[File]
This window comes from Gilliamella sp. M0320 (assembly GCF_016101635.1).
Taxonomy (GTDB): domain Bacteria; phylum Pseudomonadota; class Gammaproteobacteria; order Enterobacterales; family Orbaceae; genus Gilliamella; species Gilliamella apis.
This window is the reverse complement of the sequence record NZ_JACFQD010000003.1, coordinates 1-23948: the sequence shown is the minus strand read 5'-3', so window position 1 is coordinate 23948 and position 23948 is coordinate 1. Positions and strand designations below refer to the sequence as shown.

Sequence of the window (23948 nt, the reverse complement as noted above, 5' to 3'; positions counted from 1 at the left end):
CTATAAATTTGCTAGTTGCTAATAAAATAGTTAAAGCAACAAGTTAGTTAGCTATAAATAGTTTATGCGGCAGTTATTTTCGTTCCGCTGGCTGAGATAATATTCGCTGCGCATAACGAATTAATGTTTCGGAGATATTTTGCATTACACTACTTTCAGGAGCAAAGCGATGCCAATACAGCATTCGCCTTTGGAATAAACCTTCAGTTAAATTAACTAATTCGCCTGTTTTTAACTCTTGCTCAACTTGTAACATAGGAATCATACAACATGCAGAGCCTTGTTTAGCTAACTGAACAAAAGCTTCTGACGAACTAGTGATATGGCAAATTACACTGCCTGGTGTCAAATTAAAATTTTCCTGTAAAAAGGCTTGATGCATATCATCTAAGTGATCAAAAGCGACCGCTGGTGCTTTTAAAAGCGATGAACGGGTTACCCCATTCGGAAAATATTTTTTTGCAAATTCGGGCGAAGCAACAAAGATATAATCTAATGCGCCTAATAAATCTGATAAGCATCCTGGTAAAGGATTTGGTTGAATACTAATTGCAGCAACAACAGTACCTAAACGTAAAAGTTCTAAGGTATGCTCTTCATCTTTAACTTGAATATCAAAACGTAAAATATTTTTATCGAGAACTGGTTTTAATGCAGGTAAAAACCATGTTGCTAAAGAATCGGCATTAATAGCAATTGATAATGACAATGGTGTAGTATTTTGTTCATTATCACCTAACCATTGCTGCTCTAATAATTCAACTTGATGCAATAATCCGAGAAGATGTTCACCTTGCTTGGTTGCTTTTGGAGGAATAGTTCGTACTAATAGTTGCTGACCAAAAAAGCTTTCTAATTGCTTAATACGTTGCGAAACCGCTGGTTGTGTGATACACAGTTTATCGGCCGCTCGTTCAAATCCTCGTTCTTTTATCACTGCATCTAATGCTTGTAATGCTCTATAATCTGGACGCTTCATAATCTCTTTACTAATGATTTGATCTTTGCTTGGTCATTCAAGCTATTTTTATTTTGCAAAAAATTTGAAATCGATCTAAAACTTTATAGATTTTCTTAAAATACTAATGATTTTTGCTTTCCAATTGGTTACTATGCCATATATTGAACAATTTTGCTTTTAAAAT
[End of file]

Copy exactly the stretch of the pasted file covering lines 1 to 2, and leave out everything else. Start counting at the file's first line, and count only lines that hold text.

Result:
This window comes from Gilliamella sp. M0320 (assembly GCF_016101635.1).
Taxonomy (GTDB): domain Bacteria; phylum Pseudomonadota; class Gammaproteobacteria; order Enterobacterales; family Orbaceae; genus Gilliamella; species Gilliamella apis.